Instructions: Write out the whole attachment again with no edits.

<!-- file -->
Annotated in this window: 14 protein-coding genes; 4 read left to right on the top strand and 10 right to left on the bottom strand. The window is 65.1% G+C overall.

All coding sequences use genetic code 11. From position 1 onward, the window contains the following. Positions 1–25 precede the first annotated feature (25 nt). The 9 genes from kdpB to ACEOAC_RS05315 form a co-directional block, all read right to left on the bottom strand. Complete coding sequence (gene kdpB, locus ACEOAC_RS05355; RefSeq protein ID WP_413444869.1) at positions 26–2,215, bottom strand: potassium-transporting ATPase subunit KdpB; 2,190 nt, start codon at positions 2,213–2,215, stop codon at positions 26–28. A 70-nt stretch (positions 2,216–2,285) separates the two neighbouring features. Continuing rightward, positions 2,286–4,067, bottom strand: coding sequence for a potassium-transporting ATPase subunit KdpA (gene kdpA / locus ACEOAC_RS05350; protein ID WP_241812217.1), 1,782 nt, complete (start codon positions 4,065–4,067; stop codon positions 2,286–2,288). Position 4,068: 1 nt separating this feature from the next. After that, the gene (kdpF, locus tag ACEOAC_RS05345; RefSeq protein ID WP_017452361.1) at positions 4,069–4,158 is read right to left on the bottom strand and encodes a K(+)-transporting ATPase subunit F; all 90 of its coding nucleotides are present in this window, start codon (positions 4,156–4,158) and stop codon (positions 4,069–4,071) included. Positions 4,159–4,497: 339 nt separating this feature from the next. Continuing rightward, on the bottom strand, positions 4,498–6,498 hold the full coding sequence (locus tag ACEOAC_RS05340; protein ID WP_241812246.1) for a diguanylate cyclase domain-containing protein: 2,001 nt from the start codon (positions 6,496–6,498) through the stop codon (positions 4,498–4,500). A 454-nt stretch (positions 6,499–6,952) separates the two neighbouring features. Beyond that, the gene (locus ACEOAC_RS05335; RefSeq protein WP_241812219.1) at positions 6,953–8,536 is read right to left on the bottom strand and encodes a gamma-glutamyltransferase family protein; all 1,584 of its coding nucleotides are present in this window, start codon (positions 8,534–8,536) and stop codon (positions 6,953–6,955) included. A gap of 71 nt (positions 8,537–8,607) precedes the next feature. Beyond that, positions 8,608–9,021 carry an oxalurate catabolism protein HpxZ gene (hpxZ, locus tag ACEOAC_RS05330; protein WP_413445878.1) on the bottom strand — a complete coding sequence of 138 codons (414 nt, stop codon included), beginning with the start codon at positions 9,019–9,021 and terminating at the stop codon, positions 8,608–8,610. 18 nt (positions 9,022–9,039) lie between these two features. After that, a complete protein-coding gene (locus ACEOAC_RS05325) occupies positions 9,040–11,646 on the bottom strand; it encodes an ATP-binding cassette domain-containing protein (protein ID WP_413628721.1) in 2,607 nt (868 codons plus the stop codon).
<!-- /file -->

Annotated in this window: 14 protein-coding genes; 4 read left to right on the top strand and 10 right to left on the bottom strand. The window is 65.1% G+C overall.

All coding sequences use genetic code 11. From position 1 onward, the window contains the following. Positions 1–25 precede the first annotated feature (25 nt). The 9 genes from kdpB to ACEOAC_RS05315 form a co-directional block, all read right to left on the bottom strand. Complete coding sequence (gene kdpB, locus ACEOAC_RS05355; RefSeq protein ID WP_413444869.1) at positions 26–2,215, bottom strand: potassium-transporting ATPase subunit KdpB; 2,190 nt, start codon at positions 2,213–2,215, stop codon at positions 26–28. A 70-nt stretch (positions 2,216–2,285) separates the two neighbouring features. Continuing rightward, positions 2,286–4,067, bottom strand: coding sequence for a potassium-transporting ATPase subunit KdpA (gene kdpA / locus ACEOAC_RS05350; protein ID WP_241812217.1), 1,782 nt, complete (start codon positions 4,065–4,067; stop codon positions 2,286–2,288). Position 4,068: 1 nt separating this feature from the next. After that, the gene (kdpF, locus tag ACEOAC_RS05345; RefSeq protein ID WP_017452361.1) at positions 4,069–4,158 is read right to left on the bottom strand and encodes a K(+)-transporting ATPase subunit F; all 90 of its coding nucleotides are present in this window, start codon (positions 4,156–4,158) and stop codon (positions 4,069–4,071) included. Positions 4,159–4,497: 339 nt separating this feature from the next. Continuing rightward, on the bottom strand, positions 4,498–6,498 hold the full coding sequence (locus tag ACEOAC_RS05340; protein ID WP_241812246.1) for a diguanylate cyclase domain-containing protein: 2,001 nt from the start codon (positions 6,496–6,498) through the stop codon (positions 4,498–4,500). A 454-nt stretch (positions 6,499–6,952) separates the two neighbouring features. Beyond that, the gene (locus ACEOAC_RS05335; RefSeq protein WP_241812219.1) at positions 6,953–8,536 is read right to left on the bottom strand and encodes a gamma-glutamyltransferase family protein; all 1,584 of its coding nucleotides are present in this window, start codon (positions 8,534–8,536) and stop codon (positions 6,953–6,955) included. A gap of 71 nt (positions 8,537–8,607) precedes the next feature. Beyond that, positions 8,608–9,021 carry an oxalurate catabolism protein HpxZ gene (hpxZ, locus tag ACEOAC_RS05330; protein WP_413445878.1) on the bottom strand — a complete coding sequence of 138 codons (414 nt, stop codon included), beginning with the start codon at positions 9,019–9,021 and terminating at the stop codon, positions 8,608–8,610. 18 nt (positions 9,022–9,039) lie between these two features. After that, a complete protein-coding gene (locus ACEOAC_RS05325) occupies positions 9,040–11,646 on the bottom strand; it encodes an ATP-binding cassette domain-containing protein (protein ID WP_413628721.1) in 2,607 nt (868 codons plus the stop codon).